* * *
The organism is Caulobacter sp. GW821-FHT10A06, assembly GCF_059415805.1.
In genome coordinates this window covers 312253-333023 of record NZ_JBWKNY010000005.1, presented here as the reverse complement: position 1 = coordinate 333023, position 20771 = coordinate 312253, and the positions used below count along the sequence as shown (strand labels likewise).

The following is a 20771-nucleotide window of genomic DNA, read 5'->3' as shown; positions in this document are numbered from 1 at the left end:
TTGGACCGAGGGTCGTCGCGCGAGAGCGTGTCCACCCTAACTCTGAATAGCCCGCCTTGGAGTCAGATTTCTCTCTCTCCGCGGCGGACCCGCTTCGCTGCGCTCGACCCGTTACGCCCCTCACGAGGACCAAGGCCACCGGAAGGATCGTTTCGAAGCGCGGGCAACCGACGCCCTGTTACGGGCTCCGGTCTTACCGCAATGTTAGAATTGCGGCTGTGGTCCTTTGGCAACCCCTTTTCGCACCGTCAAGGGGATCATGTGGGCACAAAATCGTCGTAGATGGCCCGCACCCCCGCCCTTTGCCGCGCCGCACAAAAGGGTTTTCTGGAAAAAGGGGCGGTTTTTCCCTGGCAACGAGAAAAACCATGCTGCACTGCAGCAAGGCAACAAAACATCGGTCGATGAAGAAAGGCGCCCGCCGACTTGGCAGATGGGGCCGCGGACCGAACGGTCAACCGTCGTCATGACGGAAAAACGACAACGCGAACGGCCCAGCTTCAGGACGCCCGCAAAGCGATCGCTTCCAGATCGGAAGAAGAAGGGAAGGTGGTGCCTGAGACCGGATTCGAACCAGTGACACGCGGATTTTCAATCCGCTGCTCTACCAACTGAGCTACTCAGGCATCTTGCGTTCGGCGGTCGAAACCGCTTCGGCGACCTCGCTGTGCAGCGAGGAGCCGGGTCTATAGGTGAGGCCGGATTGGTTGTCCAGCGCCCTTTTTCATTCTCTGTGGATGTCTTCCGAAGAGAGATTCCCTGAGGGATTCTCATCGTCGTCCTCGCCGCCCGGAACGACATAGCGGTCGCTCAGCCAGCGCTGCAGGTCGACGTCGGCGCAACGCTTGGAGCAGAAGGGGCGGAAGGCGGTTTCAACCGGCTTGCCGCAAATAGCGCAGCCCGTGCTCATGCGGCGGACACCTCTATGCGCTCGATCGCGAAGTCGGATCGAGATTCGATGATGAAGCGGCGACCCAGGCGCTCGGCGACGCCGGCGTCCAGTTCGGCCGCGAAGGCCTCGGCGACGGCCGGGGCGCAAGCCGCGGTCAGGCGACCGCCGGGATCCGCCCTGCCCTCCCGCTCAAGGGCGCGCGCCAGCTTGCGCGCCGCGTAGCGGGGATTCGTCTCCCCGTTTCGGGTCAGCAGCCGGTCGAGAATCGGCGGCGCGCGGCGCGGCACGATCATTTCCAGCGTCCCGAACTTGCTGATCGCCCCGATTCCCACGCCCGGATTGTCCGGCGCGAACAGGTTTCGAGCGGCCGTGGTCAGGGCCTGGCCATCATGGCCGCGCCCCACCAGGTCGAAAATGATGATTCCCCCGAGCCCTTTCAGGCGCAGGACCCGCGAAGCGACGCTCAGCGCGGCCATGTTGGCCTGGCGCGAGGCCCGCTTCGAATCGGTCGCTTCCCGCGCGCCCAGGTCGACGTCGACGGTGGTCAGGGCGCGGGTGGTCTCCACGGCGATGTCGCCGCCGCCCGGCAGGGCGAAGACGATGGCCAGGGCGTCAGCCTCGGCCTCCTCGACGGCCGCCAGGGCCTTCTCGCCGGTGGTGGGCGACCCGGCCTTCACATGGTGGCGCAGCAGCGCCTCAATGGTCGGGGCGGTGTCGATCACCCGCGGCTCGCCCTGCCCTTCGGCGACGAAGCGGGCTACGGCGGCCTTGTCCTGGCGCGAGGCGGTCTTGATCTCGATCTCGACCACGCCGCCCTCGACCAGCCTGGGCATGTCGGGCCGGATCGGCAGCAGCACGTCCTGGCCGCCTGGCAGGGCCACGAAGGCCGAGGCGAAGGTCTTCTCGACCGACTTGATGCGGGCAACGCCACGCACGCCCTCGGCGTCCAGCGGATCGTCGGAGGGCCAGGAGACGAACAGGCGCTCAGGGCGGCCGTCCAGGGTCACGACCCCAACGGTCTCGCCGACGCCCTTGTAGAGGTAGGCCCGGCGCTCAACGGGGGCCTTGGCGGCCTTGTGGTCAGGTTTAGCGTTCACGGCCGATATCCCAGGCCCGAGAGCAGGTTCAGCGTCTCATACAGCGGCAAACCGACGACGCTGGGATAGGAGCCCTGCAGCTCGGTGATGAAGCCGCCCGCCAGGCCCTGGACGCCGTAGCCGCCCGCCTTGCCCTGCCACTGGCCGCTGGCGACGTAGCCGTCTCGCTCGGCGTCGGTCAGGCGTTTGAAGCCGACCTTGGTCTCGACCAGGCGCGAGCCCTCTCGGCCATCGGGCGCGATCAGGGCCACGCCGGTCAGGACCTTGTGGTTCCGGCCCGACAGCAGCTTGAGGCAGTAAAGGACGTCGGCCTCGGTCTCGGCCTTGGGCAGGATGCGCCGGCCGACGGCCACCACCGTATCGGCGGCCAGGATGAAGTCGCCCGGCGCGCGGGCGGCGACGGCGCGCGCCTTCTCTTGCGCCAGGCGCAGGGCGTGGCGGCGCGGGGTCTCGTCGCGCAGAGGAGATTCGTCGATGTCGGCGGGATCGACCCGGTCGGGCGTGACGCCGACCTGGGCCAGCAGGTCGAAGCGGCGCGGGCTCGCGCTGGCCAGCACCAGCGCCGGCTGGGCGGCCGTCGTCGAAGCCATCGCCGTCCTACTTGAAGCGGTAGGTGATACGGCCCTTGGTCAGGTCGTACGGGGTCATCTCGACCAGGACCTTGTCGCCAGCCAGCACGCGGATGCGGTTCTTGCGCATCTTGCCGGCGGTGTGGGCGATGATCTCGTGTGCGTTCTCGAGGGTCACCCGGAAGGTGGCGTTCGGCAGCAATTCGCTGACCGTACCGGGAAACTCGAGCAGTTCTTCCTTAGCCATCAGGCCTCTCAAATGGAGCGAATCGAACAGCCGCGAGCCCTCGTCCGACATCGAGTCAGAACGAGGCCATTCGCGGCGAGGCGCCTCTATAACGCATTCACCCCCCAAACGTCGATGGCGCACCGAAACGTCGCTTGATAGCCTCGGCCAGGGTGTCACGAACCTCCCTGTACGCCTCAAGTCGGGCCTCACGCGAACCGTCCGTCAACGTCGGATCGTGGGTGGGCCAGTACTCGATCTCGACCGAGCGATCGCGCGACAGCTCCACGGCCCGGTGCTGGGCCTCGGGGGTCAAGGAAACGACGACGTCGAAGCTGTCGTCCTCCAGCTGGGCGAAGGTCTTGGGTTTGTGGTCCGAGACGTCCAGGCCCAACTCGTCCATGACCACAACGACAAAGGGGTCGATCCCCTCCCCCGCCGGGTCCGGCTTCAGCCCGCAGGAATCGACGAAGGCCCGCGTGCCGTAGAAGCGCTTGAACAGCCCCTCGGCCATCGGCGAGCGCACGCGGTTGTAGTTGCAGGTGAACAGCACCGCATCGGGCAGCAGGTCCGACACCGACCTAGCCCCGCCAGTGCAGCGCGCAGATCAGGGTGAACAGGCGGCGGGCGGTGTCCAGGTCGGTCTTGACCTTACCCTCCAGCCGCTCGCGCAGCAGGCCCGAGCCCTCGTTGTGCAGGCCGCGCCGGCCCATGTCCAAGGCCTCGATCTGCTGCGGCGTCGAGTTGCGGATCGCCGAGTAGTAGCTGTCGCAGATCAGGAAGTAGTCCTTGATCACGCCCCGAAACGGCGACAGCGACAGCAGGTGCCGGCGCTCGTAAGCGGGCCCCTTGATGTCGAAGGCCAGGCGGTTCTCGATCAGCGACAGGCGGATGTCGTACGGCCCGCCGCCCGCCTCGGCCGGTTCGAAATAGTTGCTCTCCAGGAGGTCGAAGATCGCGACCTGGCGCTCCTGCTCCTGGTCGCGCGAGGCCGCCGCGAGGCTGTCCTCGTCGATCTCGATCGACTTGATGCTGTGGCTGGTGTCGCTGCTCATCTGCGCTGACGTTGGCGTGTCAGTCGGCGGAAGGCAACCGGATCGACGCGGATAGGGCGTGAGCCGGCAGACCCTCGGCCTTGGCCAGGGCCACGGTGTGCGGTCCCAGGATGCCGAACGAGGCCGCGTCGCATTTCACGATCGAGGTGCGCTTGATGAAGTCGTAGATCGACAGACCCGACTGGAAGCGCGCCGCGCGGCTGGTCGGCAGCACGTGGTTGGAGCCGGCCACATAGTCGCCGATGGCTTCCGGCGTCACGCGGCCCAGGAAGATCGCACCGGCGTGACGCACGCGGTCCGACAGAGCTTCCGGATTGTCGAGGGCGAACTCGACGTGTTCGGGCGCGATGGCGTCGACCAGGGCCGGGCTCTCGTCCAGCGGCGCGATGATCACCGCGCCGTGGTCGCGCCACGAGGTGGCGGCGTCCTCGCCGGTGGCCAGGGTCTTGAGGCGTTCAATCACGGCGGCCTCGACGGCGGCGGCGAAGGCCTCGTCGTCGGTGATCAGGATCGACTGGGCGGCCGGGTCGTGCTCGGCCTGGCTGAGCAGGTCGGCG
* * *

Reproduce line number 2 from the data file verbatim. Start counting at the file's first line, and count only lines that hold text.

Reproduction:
In genome coordinates this window covers 312253-333023 of record NZ_JBWKNY010000005.1, presented here as the reverse complement: position 1 = coordinate 333023, position 20771 = coordinate 312253, and the positions used below count along the sequence as shown (strand labels likewise).